Federal regulators approve Gov. Corbett's 'Healthy PA' Medicaid overhaul
August 29, 2014 12:29 AM
Gov. Tom Corbett plan would offer subsidies to 500,000 low-income Pennsylvanians to purchase private insurance.
By Kate Giammarise / Post-Gazette Harrisburg Bureau
HARRISBURG — Pennsylvania’s working poor could start receiving subsidized health insurance as early as Jan. 1 now that the federal government has approved the state’s proposed Medicaid overhaul.
Federal regulators approved much of Gov. Tom Corbett’s “;Healthy PA” plan, the state and federal governments confirmed Thursday, ending months of negotiations between the two parties. Enrollment in what’s being called the “Healthy PA Private Coverage Option” will begin Dec. 1.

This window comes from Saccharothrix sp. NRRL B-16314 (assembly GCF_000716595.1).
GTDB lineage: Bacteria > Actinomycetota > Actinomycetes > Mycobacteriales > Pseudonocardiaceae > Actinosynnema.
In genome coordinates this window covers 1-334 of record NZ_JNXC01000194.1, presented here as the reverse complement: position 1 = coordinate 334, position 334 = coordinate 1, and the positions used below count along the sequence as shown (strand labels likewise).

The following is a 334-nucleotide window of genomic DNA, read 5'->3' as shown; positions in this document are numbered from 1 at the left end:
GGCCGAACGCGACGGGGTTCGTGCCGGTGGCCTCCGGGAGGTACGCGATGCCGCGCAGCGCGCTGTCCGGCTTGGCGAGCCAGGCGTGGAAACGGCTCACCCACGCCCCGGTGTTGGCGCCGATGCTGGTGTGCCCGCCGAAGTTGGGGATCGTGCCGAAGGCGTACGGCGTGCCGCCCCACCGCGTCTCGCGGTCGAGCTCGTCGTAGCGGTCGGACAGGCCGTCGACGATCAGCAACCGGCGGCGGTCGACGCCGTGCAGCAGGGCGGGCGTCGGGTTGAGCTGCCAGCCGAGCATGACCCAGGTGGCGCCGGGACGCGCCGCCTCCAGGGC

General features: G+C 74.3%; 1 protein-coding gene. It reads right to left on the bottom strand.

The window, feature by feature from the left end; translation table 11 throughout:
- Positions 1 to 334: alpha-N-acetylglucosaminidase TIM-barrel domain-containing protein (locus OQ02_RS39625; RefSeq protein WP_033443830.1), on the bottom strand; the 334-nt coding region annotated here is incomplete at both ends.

Mr. Corbett’s plan, unveiled last year and formally submitted to the federal government for review in February, would not directly expand the state’s Medicaid program, but would instead offer federal subsidies to low-income Pennsylvanians to purchase private insurance. As many as 600,000 uninsured Pennsylvanians could be eligible, according to the state’s latest estimates.
“From the beginning, I said we needed a plan that was created in Pennsylvania, for Pennsylvania — a plan that would allow us to reform a financially unsustainable Medicaid program and increase access to health care for eligible individuals through the private market,” Mr. Corbett said in a prepared statement.
Healthy PA would also make sweeping and somewhat controversial changes to the existing Medicaid program, such as allowing some low-income individuals to be charged premiums for coverage and consolidating most existing benefit plans.